• Restrictions on recipients engaging in any religious discrimination in the provision of services.[5] While many churches provide food and shelter to the needy regardless of the religious beliefs of the person seeking assistance, many churches also prioritize their members for food or shelter, which can constitute religious “discrimination.” Also, most churches have certain services, such as provision of the sacraments—the Lord’s Supper, baptism—that they limit to those who are believers. A church should not be banned from participating in a government program because they are only willing to baptize believers.
  • Restrictions on recipients’ making employment decisions.[6] While section 7(a) does—surprisingly, given religious non-profit organizations’ lack of access to section 7(a) loans prior to the CARES Act—have an exemption so that religious organizations can make employment decisions on the basis of religion,[7] there is no analogous exemption for other criteria, such as sex. Many religious organizations of many faiths believe that certain positions should be limited on the basis of sex. Section 7(a)’s regulations—and, therefore, the Paycheck Protection Program—have no such accommodations. The Supreme Court clearly stated in Hosanna-Tabor Evangelical Lutheran Church and School v. EEOC[8] that the government cannot place any limitations on religious organizations’ selection of their ministers, but this constitutional right should be recognized in regulations affecting religious organizations’ access to CARES Act relief.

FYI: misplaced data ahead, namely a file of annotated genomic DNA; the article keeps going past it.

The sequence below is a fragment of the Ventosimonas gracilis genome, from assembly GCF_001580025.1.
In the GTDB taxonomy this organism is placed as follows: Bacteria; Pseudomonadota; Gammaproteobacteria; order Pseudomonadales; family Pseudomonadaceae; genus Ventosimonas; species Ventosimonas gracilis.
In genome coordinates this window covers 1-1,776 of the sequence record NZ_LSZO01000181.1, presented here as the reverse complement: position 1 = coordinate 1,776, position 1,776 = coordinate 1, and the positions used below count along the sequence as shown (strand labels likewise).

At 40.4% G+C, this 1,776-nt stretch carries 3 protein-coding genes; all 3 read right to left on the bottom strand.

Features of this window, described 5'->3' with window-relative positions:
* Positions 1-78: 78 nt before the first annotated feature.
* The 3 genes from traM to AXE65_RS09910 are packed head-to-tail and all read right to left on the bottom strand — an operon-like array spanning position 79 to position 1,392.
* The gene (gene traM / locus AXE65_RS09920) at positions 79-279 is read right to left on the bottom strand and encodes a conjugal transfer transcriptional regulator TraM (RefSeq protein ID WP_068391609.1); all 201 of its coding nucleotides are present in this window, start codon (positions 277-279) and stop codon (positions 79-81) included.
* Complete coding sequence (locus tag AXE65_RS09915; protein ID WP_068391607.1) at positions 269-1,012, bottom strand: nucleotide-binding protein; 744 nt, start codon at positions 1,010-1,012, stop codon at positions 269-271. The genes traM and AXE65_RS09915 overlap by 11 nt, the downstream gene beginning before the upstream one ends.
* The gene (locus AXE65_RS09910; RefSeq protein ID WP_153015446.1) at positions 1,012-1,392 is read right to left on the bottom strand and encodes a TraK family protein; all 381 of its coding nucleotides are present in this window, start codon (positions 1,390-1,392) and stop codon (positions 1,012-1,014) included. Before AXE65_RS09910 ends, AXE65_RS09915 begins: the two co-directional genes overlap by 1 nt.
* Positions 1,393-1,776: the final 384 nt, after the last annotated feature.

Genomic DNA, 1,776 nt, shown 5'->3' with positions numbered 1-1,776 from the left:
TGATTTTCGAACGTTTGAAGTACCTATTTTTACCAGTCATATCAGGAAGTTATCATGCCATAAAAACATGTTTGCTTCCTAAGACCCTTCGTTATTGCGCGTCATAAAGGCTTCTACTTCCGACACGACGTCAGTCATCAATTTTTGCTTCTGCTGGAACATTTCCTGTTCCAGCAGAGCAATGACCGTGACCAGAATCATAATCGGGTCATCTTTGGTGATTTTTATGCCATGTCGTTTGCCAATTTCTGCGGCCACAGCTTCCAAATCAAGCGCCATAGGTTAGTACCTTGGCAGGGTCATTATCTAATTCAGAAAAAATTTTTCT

• The requirement that recipients of the Paycheck Protection Program loans display a poster that says:

We do not discriminate on the ground of race, color, religion, sex, age, disability or national origin in the hiring, retention, or promotion of employees; nor in determining their rank, or the compensation or fringe benefits paid them.
and
We do not discriminate on the basis of race, color, religion, sex, marital status, disability, age or national origin in services or accommodations offered or provided to our employees, clients or guests.[9]

This poster is apparently required to be posted even though religious organizations are explicitly permitted to consider religion in their employment decisions. Not only is this compelled speech, it becomes compelled false speech for religious organizations, and the regulations should take the special characteristics and protections that religious organizations have into account.

  • Finally, there is no reference in the application form[10] to the exception for religious organizations that section 7(a) does have.

While the administration has noted that the First Amendment and the Religious Freedom Restoration Act (RFRA)[11] provide answers to these concerns, these issues can be more cleanly resolved by incorporating religious accommodation language into SBA section 7(a) like that already present in many statutes and regulations. This will ensure that less sophisticated religious organizations who may be unaware of the extent of their rights under RFRA and the Constitution can read the relevant regulations and understand their rights.

Despite a troubling start, the administration has worked quickly in the past four days to assure religious organizations that they are welcome to participate in the CARES Act’s programs just like secular organizations, and they can do so without sacrificing their religious convictions or character. Hopefully, the SBA regulations can also be revised to explicitly incorporate the religious liberty protections mandated by the Constitution and RFRA, and religious organizations won’t, in the future, be expected to have to defend their rights in court for equal access that has already been promised.

[1] 116 Pub. L. 136

[2] CARES Act § 2204.

[3] CARES Act § 1102 et seq.

[4] 15 U.S.C. § 636(a).

[5] 13 CFR § 113.3(a).

[6] 13 CFR § 113.3(b) through (g).

[7] 13 CFR § 113.3–1(h).

[8] 565 U.S. 171 (2012).

[9] SBA Form 722.

[10] SBA Form 2483.